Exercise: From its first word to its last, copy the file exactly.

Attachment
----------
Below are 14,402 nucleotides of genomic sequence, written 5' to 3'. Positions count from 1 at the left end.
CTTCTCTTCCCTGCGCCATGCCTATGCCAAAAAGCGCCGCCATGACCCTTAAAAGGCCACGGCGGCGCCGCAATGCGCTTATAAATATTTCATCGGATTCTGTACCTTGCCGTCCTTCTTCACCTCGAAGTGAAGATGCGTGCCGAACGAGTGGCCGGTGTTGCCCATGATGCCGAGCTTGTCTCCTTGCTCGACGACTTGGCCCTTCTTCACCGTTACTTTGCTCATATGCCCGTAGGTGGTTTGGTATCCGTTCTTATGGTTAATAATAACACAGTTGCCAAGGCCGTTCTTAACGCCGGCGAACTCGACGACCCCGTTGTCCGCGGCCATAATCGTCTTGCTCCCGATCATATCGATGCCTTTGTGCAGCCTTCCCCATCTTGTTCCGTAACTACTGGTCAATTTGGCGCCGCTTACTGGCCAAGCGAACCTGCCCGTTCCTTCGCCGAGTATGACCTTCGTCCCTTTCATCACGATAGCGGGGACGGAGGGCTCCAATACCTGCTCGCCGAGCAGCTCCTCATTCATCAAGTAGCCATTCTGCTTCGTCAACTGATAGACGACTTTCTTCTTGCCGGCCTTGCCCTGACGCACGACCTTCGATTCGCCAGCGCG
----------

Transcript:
Below are 14,402 nucleotides of genomic sequence, written 5' to 3'. Positions count from 1 at the left end.
CTTCTCTTCCCTGCGCCATGCCTATGCCAAAAAGCGCCGCCATGACCCTTAAAAGGCCACGGCGGCGCCGCAATGCGCTTATAAATATTTCATCGGATTCTGTACCTTGCCGTCCTTCTTCACCTCGAAGTGAAGATGCGTGCCGAACGAGTGGCCGGTGTTGCCCATGATGCCGAGCTTGTCTCCTTGCTCGACGACTTGGCCCTTCTTCACCGTTACTTTGCTCATATGCCCGTAGGTGGTTTGGTATCCGTTCTTATGGTTAATAATAACACAGTTGCCAAGGCCGTTCTTAACGCCGGCGAACTCGACGACCCCGTTGTCCGCGGCCATAATCGTCTTGCTCCCGATCATATCGATGCCTTTGTGCAGCCTTCCCCATCTTGTTCCGTAACTACTGGTCAATTTGGCGCCGCTTACTGGCCAAGCGAACCTGCCCGTTCCTTCGCCGAGTATGACCTTCGTCCCTTTCATCACGATAGCGGGGACGGAGGGCTCCAATACCTGCTCGCCGAGCAGCTCCTCATTCATCAAGTAGCCATTCTGCTTCGTCAACTGATAGACGACTTTCTTCTTGCCGGCCTTGCCCTGACGCACGACCTTCGATTCGCCAGCGCG